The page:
Here is a link to another blog discussing the same problem, although it focuses on painters it is relevant to all artists. 

Another thing I find worrying is this post I came across on Dance Auditions UK, a public Facebook group.

A quick FYI for us all.
It is ILLEGAL to charge audition fees in the UK. That means anyone insisting that you need to cough up a payment before you start working is probably breaking the law.
Since I have been doing a small study on companies that do charge audition fees I keep on exchanging emails with a certain american ballet company. A certain company that holds annual auditions (though whether they take any London based dancers is unknown) has told me in a very used-car-salesman way that their audition next year (Feb 28th) contrary to their own website notices, is in fact free. Anyone wishing to do the class will of course have to pay through the nose in order to take part in that part of the audition process. So either pay for the right to probably not get a job or turn up after most of the audition is done and try to dance whilst being only partly warmed up.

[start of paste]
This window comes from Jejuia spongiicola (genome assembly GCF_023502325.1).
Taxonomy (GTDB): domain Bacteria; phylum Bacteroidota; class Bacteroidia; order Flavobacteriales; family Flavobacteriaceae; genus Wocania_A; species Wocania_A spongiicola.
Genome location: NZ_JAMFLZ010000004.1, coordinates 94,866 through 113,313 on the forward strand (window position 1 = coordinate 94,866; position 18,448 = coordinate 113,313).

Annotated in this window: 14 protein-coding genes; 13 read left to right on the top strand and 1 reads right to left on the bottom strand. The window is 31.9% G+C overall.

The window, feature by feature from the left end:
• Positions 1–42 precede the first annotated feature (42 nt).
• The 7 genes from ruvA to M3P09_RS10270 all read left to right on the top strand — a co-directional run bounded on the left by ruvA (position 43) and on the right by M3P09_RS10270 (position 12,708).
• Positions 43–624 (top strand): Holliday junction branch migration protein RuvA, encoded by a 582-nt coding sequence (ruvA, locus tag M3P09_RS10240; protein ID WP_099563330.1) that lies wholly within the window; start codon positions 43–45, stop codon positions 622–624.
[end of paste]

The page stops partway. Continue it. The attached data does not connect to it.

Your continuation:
Anyone taking part in this audition in the Rambert studios please get in touch. I would be very interested in knowing how it goes.
Is it right to charge people to audition? In the comments, it is also mentioned that they are charging applicants to audition at colleges. I know for a fact that this is going on in some colleges. Does anyone know if that is legal? Is it right to make potential students pay to audition?
If anyone went to this audition above, or knows anybody that did, can they please let me know what happened? I am very interested to find out what the situation was.